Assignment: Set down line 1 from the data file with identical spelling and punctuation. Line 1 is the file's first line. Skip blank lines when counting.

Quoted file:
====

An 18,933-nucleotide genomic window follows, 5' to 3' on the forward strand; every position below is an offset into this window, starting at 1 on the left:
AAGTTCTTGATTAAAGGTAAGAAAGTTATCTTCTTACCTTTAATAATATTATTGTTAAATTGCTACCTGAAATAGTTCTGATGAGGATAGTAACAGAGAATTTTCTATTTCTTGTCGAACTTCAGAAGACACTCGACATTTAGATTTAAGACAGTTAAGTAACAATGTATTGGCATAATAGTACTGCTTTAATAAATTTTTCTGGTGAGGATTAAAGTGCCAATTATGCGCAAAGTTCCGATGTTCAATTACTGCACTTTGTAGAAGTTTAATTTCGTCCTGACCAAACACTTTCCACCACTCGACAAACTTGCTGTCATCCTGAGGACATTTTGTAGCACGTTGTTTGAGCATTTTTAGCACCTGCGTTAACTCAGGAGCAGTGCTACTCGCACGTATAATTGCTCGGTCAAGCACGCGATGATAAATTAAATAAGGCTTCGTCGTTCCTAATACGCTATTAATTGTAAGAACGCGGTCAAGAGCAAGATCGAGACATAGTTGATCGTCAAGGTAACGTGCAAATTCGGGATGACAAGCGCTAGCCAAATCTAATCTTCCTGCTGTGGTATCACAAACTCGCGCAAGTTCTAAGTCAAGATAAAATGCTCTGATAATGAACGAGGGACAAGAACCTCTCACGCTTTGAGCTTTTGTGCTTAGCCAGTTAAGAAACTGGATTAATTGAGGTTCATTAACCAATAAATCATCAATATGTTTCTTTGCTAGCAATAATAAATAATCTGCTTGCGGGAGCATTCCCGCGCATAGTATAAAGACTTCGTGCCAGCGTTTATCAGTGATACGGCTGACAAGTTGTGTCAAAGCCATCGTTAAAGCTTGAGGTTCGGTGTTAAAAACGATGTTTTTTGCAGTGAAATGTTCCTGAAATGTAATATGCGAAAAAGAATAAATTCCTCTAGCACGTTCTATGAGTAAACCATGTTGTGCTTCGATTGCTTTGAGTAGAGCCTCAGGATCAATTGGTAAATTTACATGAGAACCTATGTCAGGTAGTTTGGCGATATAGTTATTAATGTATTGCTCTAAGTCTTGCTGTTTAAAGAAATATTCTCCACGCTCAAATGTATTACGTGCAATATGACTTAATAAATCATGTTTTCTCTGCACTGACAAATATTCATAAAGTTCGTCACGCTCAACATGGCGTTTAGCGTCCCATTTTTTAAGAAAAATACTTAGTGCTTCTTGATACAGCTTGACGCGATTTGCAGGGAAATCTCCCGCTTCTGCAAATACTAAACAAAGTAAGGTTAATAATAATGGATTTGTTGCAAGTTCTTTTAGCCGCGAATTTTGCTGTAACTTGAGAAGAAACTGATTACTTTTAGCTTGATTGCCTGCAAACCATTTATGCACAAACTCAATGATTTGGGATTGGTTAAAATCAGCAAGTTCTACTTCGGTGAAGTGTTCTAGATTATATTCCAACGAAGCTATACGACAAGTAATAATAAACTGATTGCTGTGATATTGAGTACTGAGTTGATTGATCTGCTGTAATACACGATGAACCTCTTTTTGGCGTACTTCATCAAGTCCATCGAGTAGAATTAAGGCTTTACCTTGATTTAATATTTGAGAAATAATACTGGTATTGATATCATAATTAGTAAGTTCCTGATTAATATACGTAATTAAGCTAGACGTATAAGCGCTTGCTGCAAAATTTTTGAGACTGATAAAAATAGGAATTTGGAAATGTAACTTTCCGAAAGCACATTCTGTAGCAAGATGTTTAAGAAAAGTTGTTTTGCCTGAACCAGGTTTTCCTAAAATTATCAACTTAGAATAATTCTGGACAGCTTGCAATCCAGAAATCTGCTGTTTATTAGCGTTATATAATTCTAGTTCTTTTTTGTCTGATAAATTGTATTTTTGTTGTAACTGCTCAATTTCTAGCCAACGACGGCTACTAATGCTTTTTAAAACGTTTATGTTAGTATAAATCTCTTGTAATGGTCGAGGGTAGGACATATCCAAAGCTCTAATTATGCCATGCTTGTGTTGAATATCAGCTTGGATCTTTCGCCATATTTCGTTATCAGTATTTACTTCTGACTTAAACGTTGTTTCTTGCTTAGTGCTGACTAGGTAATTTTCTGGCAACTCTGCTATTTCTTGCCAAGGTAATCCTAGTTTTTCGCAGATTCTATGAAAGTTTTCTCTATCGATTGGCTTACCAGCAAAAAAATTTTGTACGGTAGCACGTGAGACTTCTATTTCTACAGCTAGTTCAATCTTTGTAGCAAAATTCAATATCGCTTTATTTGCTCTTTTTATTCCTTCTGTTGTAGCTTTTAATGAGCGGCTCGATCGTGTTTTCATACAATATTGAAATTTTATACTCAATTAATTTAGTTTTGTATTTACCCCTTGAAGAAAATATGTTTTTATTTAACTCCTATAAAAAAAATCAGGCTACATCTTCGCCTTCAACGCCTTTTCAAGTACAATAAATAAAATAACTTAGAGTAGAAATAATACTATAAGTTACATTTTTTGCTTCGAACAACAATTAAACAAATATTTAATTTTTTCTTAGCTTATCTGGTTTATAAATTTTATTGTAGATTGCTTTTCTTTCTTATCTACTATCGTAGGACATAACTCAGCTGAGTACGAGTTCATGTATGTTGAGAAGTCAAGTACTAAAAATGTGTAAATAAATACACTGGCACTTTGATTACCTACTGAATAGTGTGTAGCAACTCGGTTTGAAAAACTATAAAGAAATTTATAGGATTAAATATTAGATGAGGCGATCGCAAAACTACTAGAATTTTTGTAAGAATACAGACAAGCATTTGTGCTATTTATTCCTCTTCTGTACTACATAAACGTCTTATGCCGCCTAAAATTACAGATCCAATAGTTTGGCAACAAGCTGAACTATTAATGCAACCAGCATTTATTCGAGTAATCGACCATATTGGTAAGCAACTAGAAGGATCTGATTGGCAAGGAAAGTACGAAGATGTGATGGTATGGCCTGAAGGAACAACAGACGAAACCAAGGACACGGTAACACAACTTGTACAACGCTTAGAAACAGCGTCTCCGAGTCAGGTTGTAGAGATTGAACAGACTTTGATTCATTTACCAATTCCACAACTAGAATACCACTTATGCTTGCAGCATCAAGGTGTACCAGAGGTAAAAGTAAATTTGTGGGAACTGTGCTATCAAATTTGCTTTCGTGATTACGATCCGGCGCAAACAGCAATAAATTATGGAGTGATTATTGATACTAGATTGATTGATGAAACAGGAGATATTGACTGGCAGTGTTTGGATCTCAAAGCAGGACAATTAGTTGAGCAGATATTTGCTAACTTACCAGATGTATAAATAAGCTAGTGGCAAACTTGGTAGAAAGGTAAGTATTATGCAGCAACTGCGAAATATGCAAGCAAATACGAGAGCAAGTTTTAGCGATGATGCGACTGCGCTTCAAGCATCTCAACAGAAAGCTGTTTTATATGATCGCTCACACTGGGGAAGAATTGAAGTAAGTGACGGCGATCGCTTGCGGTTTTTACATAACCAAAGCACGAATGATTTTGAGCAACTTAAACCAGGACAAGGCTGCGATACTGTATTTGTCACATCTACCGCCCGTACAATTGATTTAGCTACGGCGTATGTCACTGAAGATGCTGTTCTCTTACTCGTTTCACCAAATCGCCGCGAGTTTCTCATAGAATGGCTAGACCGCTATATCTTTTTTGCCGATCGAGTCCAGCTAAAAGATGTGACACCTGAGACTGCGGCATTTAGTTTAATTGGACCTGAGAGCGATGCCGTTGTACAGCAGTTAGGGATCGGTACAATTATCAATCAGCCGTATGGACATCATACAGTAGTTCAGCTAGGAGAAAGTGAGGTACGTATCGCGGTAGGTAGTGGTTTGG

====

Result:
An 18,933-nucleotide genomic window follows, 5' to 3' on the forward strand; every position below is an offset into this window, starting at 1 on the left: